MSc Thesis: Developing an Eco-Industrial Park; Structures and Policies: A Case study of the KenGen Green Energy Park, Kenya


REYKJAVIK, May 28 - MSc in Sustainable Energy candidate, Irene Jepkorir Ronoh, successfully defended her master's thesis where she developed structures and policies pertaining to the KenGen Green Energy Park, an eco-industrial park in Kenya. Irene's research was supervised by Einar Jón Ásbjörnsson from Reykjavik University, and Sigurður H. Markússon from Landsvirkjun, the National Power Company of Iceland.


Setting the motivation for her research, Irene states that KenGen Green Energy Park intends to use renewable geothermal resources for the production of steel, glass, textile, leather, organic fertilizer, and food processing. In order to do so, KenGen will harness the required thermal energy from 2000 t/hr of geothermal brine in various separator stations and steam from low-enthalpy geothermal wells.

Irene's study aimed at developing this park as a sustainable and competitive Eco-Industrial Park, through improved efficiency, by embracing a robust circular economy. Her objective was to develop industrial clusters, assess material flows within the clusters and determine industrial symbiotic opportunities between the firms. To develop a multi-criteria assessment of policy interventions and recommendations to the energy park, Irene used the standard EIP International Framework. Specifically, the tools she used in her study were:

  • Stan2Web software for Material Flow Analysis,
  • An EIP policy tool for assessment of policy interventions,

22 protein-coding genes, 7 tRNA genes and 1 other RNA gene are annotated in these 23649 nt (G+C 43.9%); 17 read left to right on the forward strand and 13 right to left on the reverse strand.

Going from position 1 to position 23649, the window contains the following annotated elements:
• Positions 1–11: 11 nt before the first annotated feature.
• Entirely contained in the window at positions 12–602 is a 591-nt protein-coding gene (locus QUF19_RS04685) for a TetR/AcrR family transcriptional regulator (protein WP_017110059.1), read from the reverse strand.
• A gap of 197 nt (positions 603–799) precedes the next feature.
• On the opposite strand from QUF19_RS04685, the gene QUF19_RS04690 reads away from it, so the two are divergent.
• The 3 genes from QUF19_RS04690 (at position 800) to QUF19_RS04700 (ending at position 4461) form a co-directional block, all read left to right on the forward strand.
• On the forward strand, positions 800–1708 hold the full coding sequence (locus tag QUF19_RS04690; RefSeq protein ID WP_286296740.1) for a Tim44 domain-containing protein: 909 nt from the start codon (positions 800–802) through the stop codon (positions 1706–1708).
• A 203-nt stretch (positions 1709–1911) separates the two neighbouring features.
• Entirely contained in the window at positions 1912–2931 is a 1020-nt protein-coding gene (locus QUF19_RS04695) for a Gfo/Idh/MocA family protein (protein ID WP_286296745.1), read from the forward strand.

• A stakeholder matrix for mapping relevant stakeholders, and 
  • A standard EIP management model as a guide to developing a park management model. 
From her results, Irene showed that three clusters of companies emerged; steel-glass, textile-leather, and food-organic fertilizer clusters. As Irene explains, the industry clusters were based on utility requirements; waste generated and emissions potential. The MFA models she generated indicated that the flow of raw materials, products, by-products and wastes generated can be mapped within the production processes. 

Irene saw that possible synergies emerge between firms that can potentially share these resources for mutual benefits. This industrial symbioses showed the creation of opportunities for utility and infrastructure sharing as well as waste and by-product exchanges. From her multi-criteria analysis, her results indicated that the development of a National Action Plan on EIP is essential. This incorporated industrial symbiosis and resource efficiency into the existing industrial policies. Other interventions Irene found relevant included inter alia; tax holidays to encourage SMEs, the use of renewable energy for industrial processes, increase foreign direct investment to EIPs and social capital creation. 

As Irene explains, a stakeholder map guided the development of a park management model. Her model promotes a collaborative approach that underlines resource use efficiency through cleaner production and industrial symbiosis. Irene adds that it seeks to strengthen partnerships between industry, government, and research institutions to enhance eco-innovation. Her findings now form the basis for the development of KenGen Energy Park as an Eco-Industrial Park with an integrated and resource-efficient circular economy.

Congratulations Irene on an excellent thesis project!


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